If you’re a glutton for torment as I am, you watch cable-TV news shows most nights. These days the shows are feeding viewers a steady diet of 100-proof Keynesianism as the cure for our economic woes. Leading in this department is Chris Matthews of MSNBC’s “Hardball.” (I call it “Nerf Ball.” Matthews’s idea of a hardball question for a politician is, “Are you running for president?”)
Matthews declared last week, “We’re all Keynesians now,” and each night he pontificates on why the government must start to spend massive amounts of money, even though it doesn’t have massive amounts of money. We’ll worry about the consequences later. Why must it spend? Because we aren’t doing it and that’s putting the economy in recession. Someone has to spend, Matthews says, and the government is spender of last resort.
I don’t mean to pick on Matthews. Many other commentators say similar things. It’s as though they took a couple of college economics courses in the 1970s from a Keynesian professor and never wondered if anyone had ever challenged that approach to the subject. (“Friedman? Quaint. Mises and Hayek? Who?”) Since then they’ve had their worldview reinforced countless times by opinion makers they regard as authoritative, such as New York Times columnist Paul Krugman and most other op-ed and business writers.
It never occurs to the talking heads that their position makes no sense. Let’s begin at the most basic level. Government has no money it has not first “printed,” or taxed or borrowed from someone in the marketplace. (In today’s world of money creation, the government’s central bank can conjure up money without physically printing it.)
If the government prints it, prices rise, robbing the rest of us purchasing power, a form of taxation. It also distorts investment by artificially lowering interest rates. That doesn’t sound like a promising road to genuine recovery.
If the government taxes or borrows the money, the government clearly is not “injecting” liquidity into the economy when the bureaucracies spend it. It was already in the market! All the government did was move it around. (It will have to tax us later to pay off the debt.) Why is the government’s spending stimulating but not ours?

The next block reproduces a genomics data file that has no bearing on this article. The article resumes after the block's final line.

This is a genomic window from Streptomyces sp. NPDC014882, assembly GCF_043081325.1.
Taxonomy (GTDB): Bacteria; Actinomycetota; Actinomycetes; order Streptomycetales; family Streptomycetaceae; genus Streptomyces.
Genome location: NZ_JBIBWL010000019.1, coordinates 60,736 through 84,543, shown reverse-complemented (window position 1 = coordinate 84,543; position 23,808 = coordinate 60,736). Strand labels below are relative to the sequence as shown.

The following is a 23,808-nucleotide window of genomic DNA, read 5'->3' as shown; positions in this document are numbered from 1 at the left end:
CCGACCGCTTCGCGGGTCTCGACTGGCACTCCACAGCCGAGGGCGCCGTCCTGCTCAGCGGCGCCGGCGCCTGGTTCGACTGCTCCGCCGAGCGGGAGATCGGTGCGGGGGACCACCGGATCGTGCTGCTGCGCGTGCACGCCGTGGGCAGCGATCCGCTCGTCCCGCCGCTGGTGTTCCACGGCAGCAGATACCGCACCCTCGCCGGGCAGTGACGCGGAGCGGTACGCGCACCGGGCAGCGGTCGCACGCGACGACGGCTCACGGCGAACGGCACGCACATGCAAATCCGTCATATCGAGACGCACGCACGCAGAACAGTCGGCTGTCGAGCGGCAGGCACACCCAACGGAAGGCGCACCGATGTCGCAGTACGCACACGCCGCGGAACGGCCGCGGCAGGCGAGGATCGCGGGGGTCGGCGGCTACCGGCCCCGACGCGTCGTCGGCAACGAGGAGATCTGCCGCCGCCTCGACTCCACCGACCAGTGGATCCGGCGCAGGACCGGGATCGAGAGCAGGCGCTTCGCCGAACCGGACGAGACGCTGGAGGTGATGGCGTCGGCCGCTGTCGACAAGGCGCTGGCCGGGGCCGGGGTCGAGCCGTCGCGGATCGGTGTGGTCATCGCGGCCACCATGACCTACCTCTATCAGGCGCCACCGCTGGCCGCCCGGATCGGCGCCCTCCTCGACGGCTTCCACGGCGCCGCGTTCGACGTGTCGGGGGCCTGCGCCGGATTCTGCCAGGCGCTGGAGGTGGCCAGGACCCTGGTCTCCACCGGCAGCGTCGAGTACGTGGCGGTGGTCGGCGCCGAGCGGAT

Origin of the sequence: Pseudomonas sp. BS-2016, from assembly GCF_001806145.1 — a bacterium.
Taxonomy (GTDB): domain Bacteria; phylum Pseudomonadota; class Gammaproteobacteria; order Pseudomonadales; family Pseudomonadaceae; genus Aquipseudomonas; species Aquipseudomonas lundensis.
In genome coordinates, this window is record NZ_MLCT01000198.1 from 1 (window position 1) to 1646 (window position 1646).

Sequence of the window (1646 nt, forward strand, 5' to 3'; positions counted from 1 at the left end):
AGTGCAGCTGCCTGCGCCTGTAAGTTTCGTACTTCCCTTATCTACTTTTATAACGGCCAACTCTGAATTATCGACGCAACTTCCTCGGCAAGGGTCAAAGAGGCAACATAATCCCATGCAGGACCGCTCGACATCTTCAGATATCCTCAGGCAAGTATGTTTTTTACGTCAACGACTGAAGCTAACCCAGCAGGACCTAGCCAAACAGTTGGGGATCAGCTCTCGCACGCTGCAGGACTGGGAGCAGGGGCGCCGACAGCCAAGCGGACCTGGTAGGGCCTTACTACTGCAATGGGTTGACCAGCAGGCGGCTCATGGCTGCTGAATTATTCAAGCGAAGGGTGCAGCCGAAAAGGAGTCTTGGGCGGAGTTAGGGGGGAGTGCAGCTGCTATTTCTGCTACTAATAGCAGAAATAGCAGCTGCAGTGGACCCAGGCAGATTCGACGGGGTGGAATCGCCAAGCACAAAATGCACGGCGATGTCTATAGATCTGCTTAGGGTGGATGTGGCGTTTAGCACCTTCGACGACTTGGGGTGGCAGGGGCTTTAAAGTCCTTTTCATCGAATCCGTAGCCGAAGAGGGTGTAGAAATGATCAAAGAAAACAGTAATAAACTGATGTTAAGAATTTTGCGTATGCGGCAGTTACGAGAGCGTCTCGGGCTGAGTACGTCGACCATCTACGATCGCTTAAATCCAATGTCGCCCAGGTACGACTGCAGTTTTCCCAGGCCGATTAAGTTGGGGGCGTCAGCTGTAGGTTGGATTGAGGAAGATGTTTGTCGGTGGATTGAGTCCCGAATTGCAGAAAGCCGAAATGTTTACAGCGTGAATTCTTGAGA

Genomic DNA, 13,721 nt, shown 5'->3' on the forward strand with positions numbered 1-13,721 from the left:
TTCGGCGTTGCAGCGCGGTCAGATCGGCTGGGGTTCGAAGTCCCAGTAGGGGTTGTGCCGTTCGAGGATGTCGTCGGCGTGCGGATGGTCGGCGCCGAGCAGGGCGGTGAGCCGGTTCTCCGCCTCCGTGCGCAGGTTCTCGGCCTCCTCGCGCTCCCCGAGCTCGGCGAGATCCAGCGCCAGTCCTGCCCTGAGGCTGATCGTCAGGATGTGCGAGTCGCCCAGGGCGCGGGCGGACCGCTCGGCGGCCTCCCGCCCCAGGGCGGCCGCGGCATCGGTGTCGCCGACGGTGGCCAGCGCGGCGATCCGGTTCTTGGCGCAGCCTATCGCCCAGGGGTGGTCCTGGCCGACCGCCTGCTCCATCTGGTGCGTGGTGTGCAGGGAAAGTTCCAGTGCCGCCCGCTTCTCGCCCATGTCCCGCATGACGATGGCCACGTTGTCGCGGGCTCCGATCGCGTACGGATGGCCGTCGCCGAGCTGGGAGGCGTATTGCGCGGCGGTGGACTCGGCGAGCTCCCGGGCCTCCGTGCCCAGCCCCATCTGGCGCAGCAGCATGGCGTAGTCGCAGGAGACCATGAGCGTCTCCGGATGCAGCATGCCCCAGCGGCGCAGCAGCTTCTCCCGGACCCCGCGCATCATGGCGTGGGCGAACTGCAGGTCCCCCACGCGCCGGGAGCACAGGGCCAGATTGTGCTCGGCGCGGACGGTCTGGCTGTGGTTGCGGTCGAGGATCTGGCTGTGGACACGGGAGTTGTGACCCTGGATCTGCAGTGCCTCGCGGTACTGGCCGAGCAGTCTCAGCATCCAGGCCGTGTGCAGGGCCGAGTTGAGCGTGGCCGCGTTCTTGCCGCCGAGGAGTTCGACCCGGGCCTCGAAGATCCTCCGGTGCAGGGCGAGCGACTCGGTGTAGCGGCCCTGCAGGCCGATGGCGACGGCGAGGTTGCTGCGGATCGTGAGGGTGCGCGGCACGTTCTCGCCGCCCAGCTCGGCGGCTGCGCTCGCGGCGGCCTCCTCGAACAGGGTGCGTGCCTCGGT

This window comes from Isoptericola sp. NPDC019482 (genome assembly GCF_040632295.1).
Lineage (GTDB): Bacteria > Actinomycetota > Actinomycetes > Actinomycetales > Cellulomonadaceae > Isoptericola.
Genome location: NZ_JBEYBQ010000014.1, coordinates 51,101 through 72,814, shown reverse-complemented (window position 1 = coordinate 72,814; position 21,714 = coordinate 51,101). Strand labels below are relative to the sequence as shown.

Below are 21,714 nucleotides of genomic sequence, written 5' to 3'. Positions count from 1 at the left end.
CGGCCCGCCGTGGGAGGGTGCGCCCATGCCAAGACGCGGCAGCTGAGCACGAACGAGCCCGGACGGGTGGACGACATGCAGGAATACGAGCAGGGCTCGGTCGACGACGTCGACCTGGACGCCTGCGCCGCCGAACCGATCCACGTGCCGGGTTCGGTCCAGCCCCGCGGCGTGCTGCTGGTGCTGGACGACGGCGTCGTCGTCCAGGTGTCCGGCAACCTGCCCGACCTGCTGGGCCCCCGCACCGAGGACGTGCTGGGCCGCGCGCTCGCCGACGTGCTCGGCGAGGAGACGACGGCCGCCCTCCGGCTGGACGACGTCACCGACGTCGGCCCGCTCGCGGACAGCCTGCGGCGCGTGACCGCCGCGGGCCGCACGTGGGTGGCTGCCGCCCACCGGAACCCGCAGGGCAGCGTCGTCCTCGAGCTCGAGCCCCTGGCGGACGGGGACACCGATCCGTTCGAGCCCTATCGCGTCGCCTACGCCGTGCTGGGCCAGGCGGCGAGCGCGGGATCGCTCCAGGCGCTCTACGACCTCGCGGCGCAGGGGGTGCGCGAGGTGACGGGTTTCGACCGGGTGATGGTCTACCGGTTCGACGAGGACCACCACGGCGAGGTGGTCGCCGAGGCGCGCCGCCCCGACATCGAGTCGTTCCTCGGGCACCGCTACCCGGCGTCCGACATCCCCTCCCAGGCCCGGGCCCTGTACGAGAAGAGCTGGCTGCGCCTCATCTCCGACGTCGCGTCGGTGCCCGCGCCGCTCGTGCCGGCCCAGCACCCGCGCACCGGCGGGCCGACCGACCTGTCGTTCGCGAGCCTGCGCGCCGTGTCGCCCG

Here’s where the pop Keynesians get pseudo-sophisticated. We are not spending our money, they say, or at least not enough of it. We are saving it, which depresses retail sales, lowers business profits, and causes layoffs. This has a rippling effect throughout the economy, as businesses reduce purchases from their suppliers, creating similar effects up the line. Only government can jumpstart the system. Left to its own devices, the economy will stagnate and even spiral further down. Government must increase aggregate demand if we won’t do it ourselves.
Thank goodness for fiscal policy!
The government can work its magic in a few ways. It could send us all checks, calling it a tax rebate, which is what it tried to do last spring. But it didn’t have the intended effect. Apparently too many of us unpatriotically saved the money or — curses! — paid off debt. So the new stimulus action being talked about has little if any emphasis on individual tax rebates. Instead, advocates of stimulus want the government to spend directly in various ways, including rebuilding roads, bridges, and dams. “[W]hat the economy needs now is something to take the place of retrenching consumers,” Krugman writes. “That means a major fiscal stimulus. And this time the stimulus should take the form of actual government spending rather than rebate checks that consumers probably wouldn’t spend.” (Aside: re infrastructure, private owners wouldn’t have waited for a recession to start thinking about keeping it in good repair.)
But let’s not get ahead of ourselves. Can it really be that saving, which is usually thought to be a good thing for the saver, can be bad for society as a whole? And can the government possibly know what the right level of aggregate demand is? Is Krugman right when he says, “[I]ndividual virtue can be public vice … attempts by consumers to do the right thing by saving more can leave everyone worse off”?
This approach to the issue opposes saving to spending. It is true that when a person saves a dollar, he chooses not to spend it right then. But why does anyone save in the present? He saves so that he (or, say, his children) can consume more in the future. Few people renounce consumption for good. Anyone who did so would probably give his money away rather than save it.